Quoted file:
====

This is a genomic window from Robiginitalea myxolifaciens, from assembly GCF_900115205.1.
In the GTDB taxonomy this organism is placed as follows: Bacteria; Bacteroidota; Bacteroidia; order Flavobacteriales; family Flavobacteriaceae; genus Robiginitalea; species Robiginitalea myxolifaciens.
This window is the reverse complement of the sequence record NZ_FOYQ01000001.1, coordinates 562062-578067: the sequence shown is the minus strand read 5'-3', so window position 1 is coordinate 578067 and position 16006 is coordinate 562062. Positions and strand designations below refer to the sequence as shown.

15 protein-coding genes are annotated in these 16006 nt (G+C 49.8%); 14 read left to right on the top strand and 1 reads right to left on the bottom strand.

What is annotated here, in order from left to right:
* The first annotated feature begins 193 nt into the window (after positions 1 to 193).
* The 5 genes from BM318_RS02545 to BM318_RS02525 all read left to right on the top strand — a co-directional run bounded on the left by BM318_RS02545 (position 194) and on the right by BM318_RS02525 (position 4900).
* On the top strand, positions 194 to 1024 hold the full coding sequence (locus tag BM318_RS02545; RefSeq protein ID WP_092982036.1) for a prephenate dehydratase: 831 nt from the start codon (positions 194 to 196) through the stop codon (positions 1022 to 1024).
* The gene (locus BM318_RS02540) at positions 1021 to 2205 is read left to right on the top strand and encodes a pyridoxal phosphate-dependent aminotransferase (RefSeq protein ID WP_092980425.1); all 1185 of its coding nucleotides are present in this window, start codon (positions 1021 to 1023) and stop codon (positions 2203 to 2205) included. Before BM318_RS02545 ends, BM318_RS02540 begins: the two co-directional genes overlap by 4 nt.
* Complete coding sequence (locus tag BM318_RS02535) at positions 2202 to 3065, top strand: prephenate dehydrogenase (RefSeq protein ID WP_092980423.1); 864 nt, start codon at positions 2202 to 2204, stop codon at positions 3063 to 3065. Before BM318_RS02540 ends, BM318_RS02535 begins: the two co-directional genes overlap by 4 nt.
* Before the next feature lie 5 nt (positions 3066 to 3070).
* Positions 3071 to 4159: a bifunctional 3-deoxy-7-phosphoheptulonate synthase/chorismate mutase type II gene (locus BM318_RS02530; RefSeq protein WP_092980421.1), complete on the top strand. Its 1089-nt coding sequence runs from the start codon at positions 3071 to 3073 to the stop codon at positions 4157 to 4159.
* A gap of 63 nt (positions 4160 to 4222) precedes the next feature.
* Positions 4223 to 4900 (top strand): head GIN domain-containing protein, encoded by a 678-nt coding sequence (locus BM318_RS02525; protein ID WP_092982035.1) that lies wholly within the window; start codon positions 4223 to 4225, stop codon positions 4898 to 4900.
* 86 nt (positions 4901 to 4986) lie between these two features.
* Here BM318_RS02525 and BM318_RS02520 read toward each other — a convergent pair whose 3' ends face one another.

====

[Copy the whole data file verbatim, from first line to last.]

This is a genomic window from Robiginitalea myxolifaciens, from assembly GCF_900115205.1.
In the GTDB taxonomy this organism is placed as follows: Bacteria; Bacteroidota; Bacteroidia; order Flavobacteriales; family Flavobacteriaceae; genus Robiginitalea; species Robiginitalea myxolifaciens.
This window is the reverse complement of the sequence record NZ_FOYQ01000001.1, coordinates 562062-578067: the sequence shown is the minus strand read 5'-3', so window position 1 is coordinate 578067 and position 16006 is coordinate 562062. Positions and strand designations below refer to the sequence as shown.

15 protein-coding genes are annotated in these 16006 nt (G+C 49.8%); 14 read left to right on the top strand and 1 reads right to left on the bottom strand.

What is annotated here, in order from left to right:
* The first annotated feature begins 193 nt into the window (after positions 1 to 193).
* The 5 genes from BM318_RS02545 to BM318_RS02525 all read left to right on the top strand — a co-directional run bounded on the left by BM318_RS02545 (position 194) and on the right by BM318_RS02525 (position 4900).
* On the top strand, positions 194 to 1024 hold the full coding sequence (locus tag BM318_RS02545; RefSeq protein ID WP_092982036.1) for a prephenate dehydratase: 831 nt from the start codon (positions 194 to 196) through the stop codon (positions 1022 to 1024).
* The gene (locus BM318_RS02540) at positions 1021 to 2205 is read left to right on the top strand and encodes a pyridoxal phosphate-dependent aminotransferase (RefSeq protein ID WP_092980425.1); all 1185 of its coding nucleotides are present in this window, start codon (positions 1021 to 1023) and stop codon (positions 2203 to 2205) included. Before BM318_RS02545 ends, BM318_RS02540 begins: the two co-directional genes overlap by 4 nt.
* Complete coding sequence (locus tag BM318_RS02535) at positions 2202 to 3065, top strand: prephenate dehydrogenase (RefSeq protein ID WP_092980423.1); 864 nt, start codon at positions 2202 to 2204, stop codon at positions 3063 to 3065. Before BM318_RS02540 ends, BM318_RS02535 begins: the two co-directional genes overlap by 4 nt.
* Before the next feature lie 5 nt (positions 3066 to 3070).
* Positions 3071 to 4159: a bifunctional 3-deoxy-7-phosphoheptulonate synthase/chorismate mutase type II gene (locus BM318_RS02530; RefSeq protein WP_092980421.1), complete on the top strand. Its 1089-nt coding sequence runs from the start codon at positions 3071 to 3073 to the stop codon at positions 4157 to 4159.
* A gap of 63 nt (positions 4160 to 4222) precedes the next feature.
* Positions 4223 to 4900 (top strand): head GIN domain-containing protein, encoded by a 678-nt coding sequence (locus BM318_RS02525; protein ID WP_092982035.1) that lies wholly within the window; start codon positions 4223 to 4225, stop codon positions 4898 to 4900.
* 86 nt (positions 4901 to 4986) lie between these two features.
* Here BM318_RS02525 and BM318_RS02520 read toward each other — a convergent pair whose 3' ends face one another.